Ten Tips to Minimise Risk for Directors
Ten Tips for all Directors on how to minimise your risk of being personally liable for company debts The ATO have ever increasing powers and right now the they are increasing its use of Director Penalty Notices (DPNs) for unpaid PAYG tax and superannuation debts. The ATO have adopted this strategy since the new laws were passed in July 2012. It is predicted by Irish Bentley Lawyers that DPNs will become one of the ATO’s main collection tools. Directors of companies with arrears need to take prompt action to avoid or mitigate personal liability and should:
1. Be Proactive, not reactive
2. Conduct due diligence to ascertain the PAYG and superannuation liability position before accepting the office of Director. New directors can be deemed liable for debts incurred before their appointment after as little as 14 days (according to a decision handed down by the Supreme Court).
3. As the consequences of delay can be irreversible, act quickly and proactively. The legislation surrounding taxation law and insolvency law contains many “deeming” provisions. Do not delay in getting advice to take steps to minimise your personal liability, or rescue the company.
4. Ensure your ASIC details are up to date to provide an address for service that is monitored by a professional. DPNs and other notices only need to be posted to the address listed with ASIC and it is not enough to prove you did not receive it.
5. Get Director’s Insurance. Insurance is available to limit the exposure. Talk to your lawyer or insurance broker about your insurance options. In doing so, consider getting a second opinion.
6. Consider a payment plan and get advice on whether you should seek for the remission of GIC and penalties.
7. Seek advice as soon as possible. Taxpayers and directors seek advice when it is too late because they do not understand the consequences that flow from late reporting, delay, or the fact that statements made to the ATO can be used as evidence against them. The ATO do not take notes of every discussion you have with them, so always be very careful if tax and superannuation debts cannot be paid then specialist advice should be sought immediately and can save you significant money and avoid prosecutions. Disclosures made to the ATO should be carefully framed so as to avoid potential exposures for insolvent trading. Directors are automatically personally liable for PAYG and superannuation contribution liabilities that are unpaid and unreported for three months. The personal liability accrues irrespective of the ATO issuing a DPN. The DPN just crystallises the date the personal liability is to be paid. You may be able to avoid personal liability if you act quickly so you must seek advice on the DAY that you receive the DPN. If in doubt, get advice because the consequences of delay can be irreversible. Directors can be called on to repay the ATO for payments clawed back by liquidators for unfair preferences. Please note that advisors are at risk of a claim from their clients if they don’t inform them of the director’s statutory indemnity to the ATO under section 588FGA of the Corporations Act.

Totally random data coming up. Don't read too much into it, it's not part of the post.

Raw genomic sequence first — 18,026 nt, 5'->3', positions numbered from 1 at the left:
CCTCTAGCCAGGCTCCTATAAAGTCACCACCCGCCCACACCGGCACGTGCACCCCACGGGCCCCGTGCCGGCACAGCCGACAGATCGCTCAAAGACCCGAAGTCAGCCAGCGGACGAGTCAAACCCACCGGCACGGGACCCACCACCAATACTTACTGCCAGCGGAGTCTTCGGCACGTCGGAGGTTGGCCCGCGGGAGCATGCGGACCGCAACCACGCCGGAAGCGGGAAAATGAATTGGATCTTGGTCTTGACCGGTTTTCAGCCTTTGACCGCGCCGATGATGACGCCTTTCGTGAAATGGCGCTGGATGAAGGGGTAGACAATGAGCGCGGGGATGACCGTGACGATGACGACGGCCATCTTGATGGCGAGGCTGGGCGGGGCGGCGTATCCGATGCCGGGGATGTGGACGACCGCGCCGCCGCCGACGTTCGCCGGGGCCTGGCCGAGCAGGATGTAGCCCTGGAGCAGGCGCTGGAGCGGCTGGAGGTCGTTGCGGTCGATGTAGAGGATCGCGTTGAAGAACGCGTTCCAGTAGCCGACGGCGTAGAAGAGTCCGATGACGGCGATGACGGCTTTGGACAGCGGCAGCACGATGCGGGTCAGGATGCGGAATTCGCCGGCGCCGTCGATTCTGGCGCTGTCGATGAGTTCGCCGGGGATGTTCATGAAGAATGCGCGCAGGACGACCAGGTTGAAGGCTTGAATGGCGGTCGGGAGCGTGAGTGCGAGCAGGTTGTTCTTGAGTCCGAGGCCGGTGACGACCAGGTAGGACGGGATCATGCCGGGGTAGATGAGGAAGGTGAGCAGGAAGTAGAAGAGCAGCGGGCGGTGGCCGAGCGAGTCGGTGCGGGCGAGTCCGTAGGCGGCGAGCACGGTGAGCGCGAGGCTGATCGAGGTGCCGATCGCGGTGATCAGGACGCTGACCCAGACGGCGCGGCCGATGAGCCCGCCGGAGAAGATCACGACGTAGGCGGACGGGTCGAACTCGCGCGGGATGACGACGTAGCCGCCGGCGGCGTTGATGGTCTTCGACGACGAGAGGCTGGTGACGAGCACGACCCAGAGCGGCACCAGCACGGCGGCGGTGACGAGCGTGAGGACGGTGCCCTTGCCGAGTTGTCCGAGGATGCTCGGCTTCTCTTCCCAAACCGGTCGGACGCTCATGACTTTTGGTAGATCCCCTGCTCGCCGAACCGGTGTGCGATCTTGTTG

8. Borrow money to pay the tax debts via a loan dedicated to paying the tax debt. It is (generally) better to borrow money elsewhere to pay tax debt, than to pay the general interest charge. Any interest paid on a loan taken to pay tax, is also deductible, so ensure the loan is stand alone to simplify the deduction.
9. Report on time. Ensure that you lodge the company BAS forms and Superannuation Guarantee Charge Statements on time. Do this even if you cannot pay them. This protects the directors from personal liability.
10. Consider your other options under the insolvency sections of the Corporations Act. If your cash flow situation seems hopeless because the debts have climbed too high, then there are provisions set out in the Corporations Act which can be utilised to rescue your business and company by reaching a suitable arrangement with creditors. There are options other than liquidation. You should seek help from an insolvency practitioner who also has experience in tax matters as they understand how to negotiate with the ATO during any creditors’ meeting, and they understand the policy considerations that need to be satisfied. The Australian insolvency laws are built around the theory that it is better to rescue a business, then to destroy it, due to the investment in goodwill, business systems and the desire to keep the company employees employed. Where possible these provisions should be utilised and you should seek advice from an experienced insolvency practitioner about your options.